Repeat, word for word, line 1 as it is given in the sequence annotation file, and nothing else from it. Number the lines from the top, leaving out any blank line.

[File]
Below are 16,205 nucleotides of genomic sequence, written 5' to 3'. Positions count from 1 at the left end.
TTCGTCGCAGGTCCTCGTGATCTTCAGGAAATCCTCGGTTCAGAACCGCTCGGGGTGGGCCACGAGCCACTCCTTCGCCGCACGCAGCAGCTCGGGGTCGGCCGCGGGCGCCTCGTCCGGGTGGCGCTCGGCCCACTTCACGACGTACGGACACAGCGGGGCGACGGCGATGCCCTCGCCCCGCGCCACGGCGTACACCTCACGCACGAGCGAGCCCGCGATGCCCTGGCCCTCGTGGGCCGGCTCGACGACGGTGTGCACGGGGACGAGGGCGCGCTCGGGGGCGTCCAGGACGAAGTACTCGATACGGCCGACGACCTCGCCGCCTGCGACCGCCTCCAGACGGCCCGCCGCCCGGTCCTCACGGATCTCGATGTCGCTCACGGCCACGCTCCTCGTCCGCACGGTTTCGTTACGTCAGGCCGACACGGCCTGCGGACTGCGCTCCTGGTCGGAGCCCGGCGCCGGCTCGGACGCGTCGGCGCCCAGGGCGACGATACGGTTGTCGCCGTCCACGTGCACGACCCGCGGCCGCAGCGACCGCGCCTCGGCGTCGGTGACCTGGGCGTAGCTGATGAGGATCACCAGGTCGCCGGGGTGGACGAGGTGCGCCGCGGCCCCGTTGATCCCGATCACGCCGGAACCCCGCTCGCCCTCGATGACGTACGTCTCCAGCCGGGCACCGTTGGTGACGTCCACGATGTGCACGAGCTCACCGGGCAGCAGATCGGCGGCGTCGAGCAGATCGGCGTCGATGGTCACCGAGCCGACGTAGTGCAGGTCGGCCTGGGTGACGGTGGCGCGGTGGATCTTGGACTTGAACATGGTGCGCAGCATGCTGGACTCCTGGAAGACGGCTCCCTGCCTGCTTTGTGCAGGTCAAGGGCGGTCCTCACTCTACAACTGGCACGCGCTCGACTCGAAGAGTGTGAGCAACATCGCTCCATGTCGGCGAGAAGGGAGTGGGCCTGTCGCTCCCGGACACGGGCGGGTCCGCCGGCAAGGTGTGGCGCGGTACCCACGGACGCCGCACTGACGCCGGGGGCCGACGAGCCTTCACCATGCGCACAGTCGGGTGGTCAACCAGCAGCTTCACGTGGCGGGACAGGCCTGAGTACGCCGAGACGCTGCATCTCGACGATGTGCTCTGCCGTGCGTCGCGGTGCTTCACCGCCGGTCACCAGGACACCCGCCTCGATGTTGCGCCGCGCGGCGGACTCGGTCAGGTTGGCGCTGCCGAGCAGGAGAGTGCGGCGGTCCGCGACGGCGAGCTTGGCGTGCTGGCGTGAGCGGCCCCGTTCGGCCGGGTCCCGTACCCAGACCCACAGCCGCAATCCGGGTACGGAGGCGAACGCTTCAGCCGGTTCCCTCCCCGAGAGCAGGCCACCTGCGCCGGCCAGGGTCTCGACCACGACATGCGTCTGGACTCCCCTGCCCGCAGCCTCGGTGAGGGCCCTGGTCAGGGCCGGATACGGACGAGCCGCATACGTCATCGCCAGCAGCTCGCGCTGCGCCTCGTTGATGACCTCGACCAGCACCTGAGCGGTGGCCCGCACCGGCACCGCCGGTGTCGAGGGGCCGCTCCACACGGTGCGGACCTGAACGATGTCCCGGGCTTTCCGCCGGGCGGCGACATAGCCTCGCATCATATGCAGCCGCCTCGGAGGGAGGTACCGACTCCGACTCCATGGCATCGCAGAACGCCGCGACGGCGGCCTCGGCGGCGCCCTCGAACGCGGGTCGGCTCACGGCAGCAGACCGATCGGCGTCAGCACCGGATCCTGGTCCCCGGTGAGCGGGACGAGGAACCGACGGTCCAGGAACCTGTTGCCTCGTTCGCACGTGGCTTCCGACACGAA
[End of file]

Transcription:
Below are 16,205 nucleotides of genomic sequence, written 5' to 3'. Positions count from 1 at the left end.